Hey there, time traveller!
This article was published 28/5/2010 (2581 days ago), so information in it may no longer be current.
THE Annotated Bee & Me (Gaspereau Press, 55 pages, $19) is award-winning Edmonton poet Tim Bowling's eighth collection. It's a quirky, shimmering, stingingly sharp work of lyric wonder. And, as book production goes, another Gaspereau Press beauty.
A response to a self-published chapbook left by the poet's late aunt of her family's bee-keeping days, The Annotated Bee & Me excerpts family conversations, voice-mail messages, family photos and even personal greetings in a conversation-collage with the past: "I'm Tim Bowling. / I'm five foot nine. I write poetry / and I don't keep bees... . Hello. / Who are you?"
Bowling pays homage to the mothers, the queen bees, the generation and regeneration of that most "antiquarian human" hope: "Daily we spread it on our toast."
This is a personal collection from Bowling, who rises with charm to the tender, joyful placing of himself within the permanence and loss of a family history: "Who do I console if not my life?"
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On the other side of the lyric, but equally beguiling, is The Irrationalist (Anansi, 91 pages, $23), a wry second collection from award-winning Canadian expatriate Suzanne Buffam, who teaches creative writing at the University of Chicago.
Buffam negotiates what it means to be human through the playful juggling of intellect (with debts to Aristotle, William James and Plato) and its irrational, humorously self-indulgent counterpart: "So lead me O Destiny whither is ordained by your decree, / Just please don't force me to vacuum the stairs."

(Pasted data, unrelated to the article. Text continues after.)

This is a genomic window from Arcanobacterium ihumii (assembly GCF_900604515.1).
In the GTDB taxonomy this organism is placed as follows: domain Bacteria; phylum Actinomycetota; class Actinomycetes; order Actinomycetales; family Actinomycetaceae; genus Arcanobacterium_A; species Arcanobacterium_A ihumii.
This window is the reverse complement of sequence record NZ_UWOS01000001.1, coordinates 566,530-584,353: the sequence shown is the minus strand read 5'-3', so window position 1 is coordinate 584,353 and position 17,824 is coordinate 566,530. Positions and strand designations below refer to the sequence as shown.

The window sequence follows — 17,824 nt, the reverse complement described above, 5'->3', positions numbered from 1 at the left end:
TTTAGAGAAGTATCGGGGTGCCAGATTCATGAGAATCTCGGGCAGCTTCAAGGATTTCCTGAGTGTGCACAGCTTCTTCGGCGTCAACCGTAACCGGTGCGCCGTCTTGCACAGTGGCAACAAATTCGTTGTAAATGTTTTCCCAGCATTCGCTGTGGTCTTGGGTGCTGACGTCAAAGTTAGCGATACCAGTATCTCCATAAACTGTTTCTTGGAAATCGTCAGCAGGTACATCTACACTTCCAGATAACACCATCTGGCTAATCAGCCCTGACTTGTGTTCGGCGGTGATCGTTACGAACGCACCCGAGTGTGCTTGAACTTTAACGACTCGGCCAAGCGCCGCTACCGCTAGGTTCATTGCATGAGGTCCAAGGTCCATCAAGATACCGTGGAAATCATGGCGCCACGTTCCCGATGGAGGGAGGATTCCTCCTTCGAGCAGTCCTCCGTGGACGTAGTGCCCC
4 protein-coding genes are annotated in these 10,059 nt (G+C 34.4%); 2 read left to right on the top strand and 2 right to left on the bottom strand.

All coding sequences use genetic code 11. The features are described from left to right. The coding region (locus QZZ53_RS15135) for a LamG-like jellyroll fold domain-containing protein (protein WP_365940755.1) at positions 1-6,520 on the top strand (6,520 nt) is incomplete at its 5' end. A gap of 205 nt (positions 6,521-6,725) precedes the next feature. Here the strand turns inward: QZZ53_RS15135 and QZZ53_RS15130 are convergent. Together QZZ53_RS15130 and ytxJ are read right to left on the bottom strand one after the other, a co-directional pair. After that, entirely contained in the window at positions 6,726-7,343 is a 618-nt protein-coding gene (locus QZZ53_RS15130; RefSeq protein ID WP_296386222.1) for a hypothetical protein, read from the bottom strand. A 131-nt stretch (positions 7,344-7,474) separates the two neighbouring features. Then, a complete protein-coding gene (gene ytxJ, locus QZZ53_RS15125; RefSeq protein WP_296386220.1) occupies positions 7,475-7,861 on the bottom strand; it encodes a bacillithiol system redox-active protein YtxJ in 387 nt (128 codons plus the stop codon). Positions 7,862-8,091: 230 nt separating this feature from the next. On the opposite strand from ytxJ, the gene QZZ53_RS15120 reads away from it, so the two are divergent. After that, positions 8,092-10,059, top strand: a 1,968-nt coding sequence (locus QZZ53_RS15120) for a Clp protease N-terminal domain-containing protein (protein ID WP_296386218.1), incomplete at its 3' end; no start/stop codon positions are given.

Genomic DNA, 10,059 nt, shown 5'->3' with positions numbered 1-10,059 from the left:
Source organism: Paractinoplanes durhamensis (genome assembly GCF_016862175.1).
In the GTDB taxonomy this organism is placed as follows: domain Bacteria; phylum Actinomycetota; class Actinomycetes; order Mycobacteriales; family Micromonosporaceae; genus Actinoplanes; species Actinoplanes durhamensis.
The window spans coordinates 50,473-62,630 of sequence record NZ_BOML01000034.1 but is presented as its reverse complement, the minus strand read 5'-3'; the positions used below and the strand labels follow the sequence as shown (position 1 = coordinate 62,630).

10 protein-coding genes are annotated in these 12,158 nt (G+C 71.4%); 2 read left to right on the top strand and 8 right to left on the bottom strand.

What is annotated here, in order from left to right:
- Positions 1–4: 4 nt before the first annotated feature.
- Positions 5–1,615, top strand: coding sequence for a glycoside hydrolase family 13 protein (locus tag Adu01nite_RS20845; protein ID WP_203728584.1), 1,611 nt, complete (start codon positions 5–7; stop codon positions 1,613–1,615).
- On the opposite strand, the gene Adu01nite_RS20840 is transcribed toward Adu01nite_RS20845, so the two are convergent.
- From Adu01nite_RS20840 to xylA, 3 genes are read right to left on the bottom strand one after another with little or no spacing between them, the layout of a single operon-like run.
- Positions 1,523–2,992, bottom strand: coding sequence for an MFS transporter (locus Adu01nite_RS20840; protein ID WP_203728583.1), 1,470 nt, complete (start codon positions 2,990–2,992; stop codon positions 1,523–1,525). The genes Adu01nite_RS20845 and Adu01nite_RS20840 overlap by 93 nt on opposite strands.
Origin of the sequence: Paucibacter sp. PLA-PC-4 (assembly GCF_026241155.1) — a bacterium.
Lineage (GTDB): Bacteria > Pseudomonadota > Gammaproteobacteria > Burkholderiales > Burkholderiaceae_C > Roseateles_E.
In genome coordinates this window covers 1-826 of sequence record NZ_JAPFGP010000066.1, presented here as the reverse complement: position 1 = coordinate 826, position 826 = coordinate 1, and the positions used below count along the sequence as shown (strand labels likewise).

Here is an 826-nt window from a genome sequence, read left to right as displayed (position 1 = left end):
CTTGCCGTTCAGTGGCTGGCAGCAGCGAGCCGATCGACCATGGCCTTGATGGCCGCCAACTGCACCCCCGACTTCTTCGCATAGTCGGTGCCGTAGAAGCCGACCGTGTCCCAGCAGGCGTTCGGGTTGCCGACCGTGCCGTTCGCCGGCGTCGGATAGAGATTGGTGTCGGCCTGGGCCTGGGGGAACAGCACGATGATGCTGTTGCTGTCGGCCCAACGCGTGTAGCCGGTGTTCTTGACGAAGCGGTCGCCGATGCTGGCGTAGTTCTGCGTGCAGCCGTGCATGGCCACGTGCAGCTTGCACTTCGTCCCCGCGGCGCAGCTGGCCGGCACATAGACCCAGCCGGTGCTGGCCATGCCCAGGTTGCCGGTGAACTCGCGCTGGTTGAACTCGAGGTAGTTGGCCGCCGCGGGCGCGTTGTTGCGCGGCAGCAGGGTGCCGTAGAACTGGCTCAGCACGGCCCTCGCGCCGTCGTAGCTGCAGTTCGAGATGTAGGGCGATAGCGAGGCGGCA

Sarcastic and hopeful, cerebral and evocative, Buffam exposes real-world facts in the face of her highly-imaginative interiors.
In one of the more narrative poems, Trying, she considers the human soul alongside conception techniques, fate alongside basal body temperatures: "If procreation were a matter to be decided purely on the basis of rational thought, would the human race still exist?"
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Montreal's Suzanne Hancock strikes an exquisite imagistic tolling in her second collection, Cast from Bells (McGill-Queen's University Press, 68 pages, $17).
Guiding with the image of bells cut from their towers during the making of Second World War munitions, Hancock considers formations past and present as they correspond to relationships, both animal and human.
Composed as a long poem, the sequence swings back and forth between war and divorce, bells and bullets, a hopeful heart and "a body that clangs with absence."
In wide, chiming, vivid strokes, Hancock casts beautifully the struggles of aloneness in a refined lyrical light: "Something bangs against the walls of the heart and silently starts to sing."
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Winnipegger Lori Cayer's second collection, Attenuations of Force (Frontenac House, 93 pages, $16) harnesses forces of the ether to compose a memorable "dictionary of air."
From tornadoes and fallen pigeons to shoplifting and parenthood, Cayer's poems are built on tendons of faith and exasperation at their storm-cell nexus: "Survival is about getting close enough to what you need."
In the opening poem, Day Job with Dead Pigeon: A Series of Sticky Notes, Cayer reaches out to the "hand-shaped mess" of a dead pigeon in a meditation on mortality that exposes the grit, decomposition and a "belly full of white bread / tasting of hands."
These are poems that touch down with tender inquisition, making peace in the aftermath of life's many storms. From childbirth, failed relationships and abandoned dwellings, Attenuations of Force shows us how "that which we choose to celebrate, makes us."
Winnipegger Jennifer Still's second collection of poetry, Girlwood, will appear in 2011 from Brick Books.